Security Staff Acquisition & Development, Data Security, Leadership

Hiring for Security is Hard. So What?

By Katherine Teitler

Blue collar man

Cybersecurity staffing is a hot button issue. Every security organization has had (at least) some level of conversation about adding talent to the team, and how doing so requires personnel inventory that is not currently available. Security media have reported that the problem is only going to get worse. Depending on your source, the industry could see 1.5 million unfilled security jobs by 2020 or 3 million by 2024. Even at “low end” estimates, that’s still a lot of vacancy.

Professionals in the in the industry have been debating the root cause of the staffing shortage. Consensus is that cybersecurity is a growing field and not enough people are entering the profession due to a variety of factors: Lack of formal education, lack of awareness about what it takes/means to be/become a security practitioner, diversity and acceptance issues, not enough support for security programs from executive teams, etc. There has been a lot of speculation but little data to guide hiring processes and decisions. Aside from dangling attractive employment packages in front of top practitioners, many security teams are at a loss for how to revamp hiring and make it more efficient and effective. As a result, many companies stay the course and bemoan the plight of the industry.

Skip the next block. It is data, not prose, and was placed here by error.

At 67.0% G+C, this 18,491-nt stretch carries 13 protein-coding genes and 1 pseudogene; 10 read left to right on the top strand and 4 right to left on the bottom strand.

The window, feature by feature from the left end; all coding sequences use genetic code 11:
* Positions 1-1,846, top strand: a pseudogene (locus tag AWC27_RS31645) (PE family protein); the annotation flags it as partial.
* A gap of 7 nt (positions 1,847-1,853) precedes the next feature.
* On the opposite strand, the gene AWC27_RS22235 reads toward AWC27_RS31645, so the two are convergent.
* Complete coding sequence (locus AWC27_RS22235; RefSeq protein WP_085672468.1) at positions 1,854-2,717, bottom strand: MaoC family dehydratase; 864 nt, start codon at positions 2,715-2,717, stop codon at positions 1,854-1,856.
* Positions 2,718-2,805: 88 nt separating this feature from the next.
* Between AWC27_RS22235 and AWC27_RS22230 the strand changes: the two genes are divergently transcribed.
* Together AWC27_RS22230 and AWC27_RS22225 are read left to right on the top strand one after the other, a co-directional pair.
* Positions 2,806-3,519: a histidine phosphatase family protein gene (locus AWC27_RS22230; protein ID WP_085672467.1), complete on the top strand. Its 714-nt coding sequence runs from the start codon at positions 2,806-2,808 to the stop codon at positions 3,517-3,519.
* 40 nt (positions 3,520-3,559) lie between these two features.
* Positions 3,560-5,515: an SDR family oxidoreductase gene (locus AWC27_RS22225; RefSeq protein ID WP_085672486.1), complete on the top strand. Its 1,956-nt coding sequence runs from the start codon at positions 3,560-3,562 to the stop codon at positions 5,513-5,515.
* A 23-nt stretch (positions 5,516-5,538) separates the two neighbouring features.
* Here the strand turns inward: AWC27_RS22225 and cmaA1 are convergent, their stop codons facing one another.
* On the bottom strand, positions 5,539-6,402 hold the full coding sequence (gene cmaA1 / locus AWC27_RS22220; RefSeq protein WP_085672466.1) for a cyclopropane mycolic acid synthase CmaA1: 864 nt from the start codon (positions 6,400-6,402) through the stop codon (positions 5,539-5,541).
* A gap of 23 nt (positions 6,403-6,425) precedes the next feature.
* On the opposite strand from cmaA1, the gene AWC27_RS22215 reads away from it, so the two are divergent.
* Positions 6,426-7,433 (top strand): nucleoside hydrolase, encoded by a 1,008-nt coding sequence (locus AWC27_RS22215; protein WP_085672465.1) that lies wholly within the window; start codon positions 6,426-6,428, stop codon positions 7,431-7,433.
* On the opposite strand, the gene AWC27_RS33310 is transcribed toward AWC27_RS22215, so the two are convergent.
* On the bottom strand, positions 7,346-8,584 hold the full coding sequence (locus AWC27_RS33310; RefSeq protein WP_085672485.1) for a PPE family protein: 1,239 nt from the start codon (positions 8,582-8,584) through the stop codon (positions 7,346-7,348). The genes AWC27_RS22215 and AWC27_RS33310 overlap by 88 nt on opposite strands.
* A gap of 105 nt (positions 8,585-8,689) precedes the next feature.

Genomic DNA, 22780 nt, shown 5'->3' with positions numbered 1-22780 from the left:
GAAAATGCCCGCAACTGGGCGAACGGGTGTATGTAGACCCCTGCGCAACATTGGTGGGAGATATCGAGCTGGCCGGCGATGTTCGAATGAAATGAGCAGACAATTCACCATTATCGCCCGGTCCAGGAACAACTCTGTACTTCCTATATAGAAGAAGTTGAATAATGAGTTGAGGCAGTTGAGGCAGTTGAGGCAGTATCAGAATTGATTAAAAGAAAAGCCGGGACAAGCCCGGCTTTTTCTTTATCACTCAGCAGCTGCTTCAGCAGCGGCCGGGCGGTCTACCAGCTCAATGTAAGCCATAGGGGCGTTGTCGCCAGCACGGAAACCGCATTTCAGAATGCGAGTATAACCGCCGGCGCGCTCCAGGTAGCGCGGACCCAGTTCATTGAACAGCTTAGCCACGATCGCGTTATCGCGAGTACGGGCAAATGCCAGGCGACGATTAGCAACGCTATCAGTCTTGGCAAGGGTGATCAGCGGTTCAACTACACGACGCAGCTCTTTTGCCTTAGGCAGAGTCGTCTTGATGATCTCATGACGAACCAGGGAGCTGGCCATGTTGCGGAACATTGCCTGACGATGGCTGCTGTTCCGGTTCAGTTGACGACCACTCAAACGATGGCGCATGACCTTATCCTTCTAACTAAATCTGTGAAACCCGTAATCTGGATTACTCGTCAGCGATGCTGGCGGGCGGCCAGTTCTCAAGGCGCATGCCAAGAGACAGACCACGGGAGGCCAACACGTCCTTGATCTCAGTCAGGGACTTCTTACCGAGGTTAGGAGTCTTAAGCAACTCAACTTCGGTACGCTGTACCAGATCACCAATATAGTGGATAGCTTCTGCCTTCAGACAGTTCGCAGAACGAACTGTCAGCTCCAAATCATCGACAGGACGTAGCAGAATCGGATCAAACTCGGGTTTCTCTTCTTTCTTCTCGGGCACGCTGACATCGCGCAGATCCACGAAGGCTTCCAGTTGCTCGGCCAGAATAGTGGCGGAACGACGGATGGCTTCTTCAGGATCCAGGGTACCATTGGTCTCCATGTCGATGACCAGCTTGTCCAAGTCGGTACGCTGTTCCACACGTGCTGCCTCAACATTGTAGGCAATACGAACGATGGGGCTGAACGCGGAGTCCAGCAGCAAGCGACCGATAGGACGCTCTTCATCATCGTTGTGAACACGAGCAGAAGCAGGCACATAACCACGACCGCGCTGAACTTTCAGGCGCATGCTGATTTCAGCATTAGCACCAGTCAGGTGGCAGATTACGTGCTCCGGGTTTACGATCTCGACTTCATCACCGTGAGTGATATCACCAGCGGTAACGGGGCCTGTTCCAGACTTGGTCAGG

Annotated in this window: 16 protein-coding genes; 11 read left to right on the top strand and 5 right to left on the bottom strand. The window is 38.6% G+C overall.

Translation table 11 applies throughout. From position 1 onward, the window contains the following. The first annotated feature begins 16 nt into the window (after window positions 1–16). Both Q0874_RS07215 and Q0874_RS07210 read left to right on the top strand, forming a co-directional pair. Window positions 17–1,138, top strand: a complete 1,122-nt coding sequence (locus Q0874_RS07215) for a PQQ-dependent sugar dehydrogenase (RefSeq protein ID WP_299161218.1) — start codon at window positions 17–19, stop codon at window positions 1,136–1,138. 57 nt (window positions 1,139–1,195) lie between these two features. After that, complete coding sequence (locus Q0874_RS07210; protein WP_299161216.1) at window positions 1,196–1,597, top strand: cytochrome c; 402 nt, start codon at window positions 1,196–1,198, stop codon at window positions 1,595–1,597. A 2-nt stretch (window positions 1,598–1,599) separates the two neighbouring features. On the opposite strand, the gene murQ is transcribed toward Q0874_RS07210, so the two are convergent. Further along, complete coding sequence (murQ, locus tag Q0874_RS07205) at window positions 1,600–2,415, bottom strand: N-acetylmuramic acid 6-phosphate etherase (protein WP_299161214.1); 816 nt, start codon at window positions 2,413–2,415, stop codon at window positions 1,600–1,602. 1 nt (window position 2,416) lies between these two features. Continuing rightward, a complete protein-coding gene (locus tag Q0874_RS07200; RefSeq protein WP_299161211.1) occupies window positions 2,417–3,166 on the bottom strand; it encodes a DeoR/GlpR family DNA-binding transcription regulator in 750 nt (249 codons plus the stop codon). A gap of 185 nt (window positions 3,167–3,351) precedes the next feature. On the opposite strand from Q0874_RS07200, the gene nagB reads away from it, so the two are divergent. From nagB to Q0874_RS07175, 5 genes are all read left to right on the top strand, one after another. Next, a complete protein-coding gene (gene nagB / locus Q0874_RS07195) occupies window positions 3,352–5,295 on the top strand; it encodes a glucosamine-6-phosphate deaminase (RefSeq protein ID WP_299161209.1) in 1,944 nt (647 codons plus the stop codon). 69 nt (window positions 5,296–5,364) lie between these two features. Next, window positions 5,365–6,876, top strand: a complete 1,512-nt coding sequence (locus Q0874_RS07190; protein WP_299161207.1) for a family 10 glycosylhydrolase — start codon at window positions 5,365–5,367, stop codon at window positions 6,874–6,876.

Give me a job, give me security

One organization, CyberSN, a cybersecurity staffing firm, commissioned a study to gain a better understanding of hiring firms’ “common practices, challenges, and pitfalls of cyber-recruiting.” The idea behind the study, conducted by Chenxi Wang, Founder of the Jane Bond Project, is to aggregate data that help organizations understand “why jobs go unfilled for reasons beyond the talent shortage.” Though benchmark data are useful, they are only so if an organization chooses to take action against it. Simply understanding that 20% of companies finding hiring knowledgeable security practitioners “difficult” and 80% say that it’s “very difficult” won’t fill open positions. Knowing that “more than 50% of the companies” surveyed are “hiring above salary range” won’t do your organization any good unless you can first find eligible candidates.